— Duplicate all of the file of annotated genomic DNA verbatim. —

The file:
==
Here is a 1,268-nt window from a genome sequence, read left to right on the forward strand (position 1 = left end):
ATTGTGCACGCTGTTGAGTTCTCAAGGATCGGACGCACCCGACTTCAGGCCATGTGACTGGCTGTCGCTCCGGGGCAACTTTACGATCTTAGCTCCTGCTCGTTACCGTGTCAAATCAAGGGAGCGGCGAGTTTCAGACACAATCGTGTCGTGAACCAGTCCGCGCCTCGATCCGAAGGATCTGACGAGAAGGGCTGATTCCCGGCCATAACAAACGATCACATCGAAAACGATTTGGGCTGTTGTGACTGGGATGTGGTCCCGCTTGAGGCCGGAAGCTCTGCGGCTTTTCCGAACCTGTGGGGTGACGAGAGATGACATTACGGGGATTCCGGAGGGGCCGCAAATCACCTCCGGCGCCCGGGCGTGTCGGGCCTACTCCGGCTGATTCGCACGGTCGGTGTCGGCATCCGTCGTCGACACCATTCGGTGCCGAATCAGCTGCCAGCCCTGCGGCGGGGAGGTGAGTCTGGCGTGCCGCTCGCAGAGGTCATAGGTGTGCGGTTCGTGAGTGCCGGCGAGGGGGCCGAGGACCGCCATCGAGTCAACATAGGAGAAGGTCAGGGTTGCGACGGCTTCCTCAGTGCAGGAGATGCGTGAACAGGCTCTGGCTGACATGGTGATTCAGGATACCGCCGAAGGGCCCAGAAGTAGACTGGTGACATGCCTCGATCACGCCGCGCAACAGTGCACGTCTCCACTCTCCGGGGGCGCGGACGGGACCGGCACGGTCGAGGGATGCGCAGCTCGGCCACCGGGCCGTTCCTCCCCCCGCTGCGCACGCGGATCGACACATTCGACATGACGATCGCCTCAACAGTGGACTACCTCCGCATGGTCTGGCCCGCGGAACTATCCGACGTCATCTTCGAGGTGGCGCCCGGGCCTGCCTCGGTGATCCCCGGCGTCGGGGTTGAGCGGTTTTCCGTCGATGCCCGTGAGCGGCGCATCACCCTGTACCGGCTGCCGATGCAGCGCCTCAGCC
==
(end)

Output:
Here is a 1,268-nt window from a genome sequence, read left to right on the forward strand (position 1 = left end):
ATTGTGCACGCTGTTGAGTTCTCAAGGATCGGACGCACCCGACTTCAGGCCATGTGACTGGCTGTCGCTCCGGGGCAACTTTACGATCTTAGCTCCTGCTCGTTACCGTGTCAAATCAAGGGAGCGGCGAGTTTCAGACACAATCGTGTCGTGAACCAGTCCGCGCCTCGATCCGAAGGATCTGACGAGAAGGGCTGATTCCCGGCCATAACAAACGATCACATCGAAAACGATTTGGGCTGTTGTGACTGGGATGTGGTCCCGCTTGAGGCCGGAAGCTCTGCGGCTTTTCCGAACCTGTGGGGTGACGAGAGATGACATTACGGGGATTCCGGAGGGGCCGCAAATCACCTCCGGCGCCCGGGCGTGTCGGGCCTACTCCGGCTGATTCGCACGGTCGGTGTCGGCATCCGTCGTCGACACCATTCGGTGCCGAATCAGCTGCCAGCCCTGCGGCGGGGAGGTGAGTCTGGCGTGCCGCTCGCAGAGGTCATAGGTGTGCGGTTCGTGAGTGCCGGCGAGGGGGCCGAGGACCGCCATCGAGTCAACATAGGAGAAGGTCAGGGTTGCGACGGCTTCCTCAGTGCAGGAGATGCGTGAACAGGCTCTGGCTGACATGGTGATTCAGGATACCGCCGAAGGGCCCAGAAGTAGACTGGTGACATGCCTCGATCACGCCGCGCAACAGTGCACGTCTCCACTCTCCGGGGGCGCGGACGGGACCGGCACGGTCGAGGGATGCGCAGCTCGGCCACCGGGCCGTTCCTCCCCCCGCTGCGCACGCGGATCGACACATTCGACATGACGATCGCCTCAACAGTGGACTACCTCCGCATGGTCTGGCCCGCGGAACTATCCGACGTCATCTTCGAGGTGGCGCCCGGGCCTGCCTCGGTGATCCCCGGCGTCGGGGTTGAGCGGTTTTCCGTCGATGCCCGTGAGCGGCGCATCACCCTGTACCGGCTGCCGATGCAGCGCCTCAGCC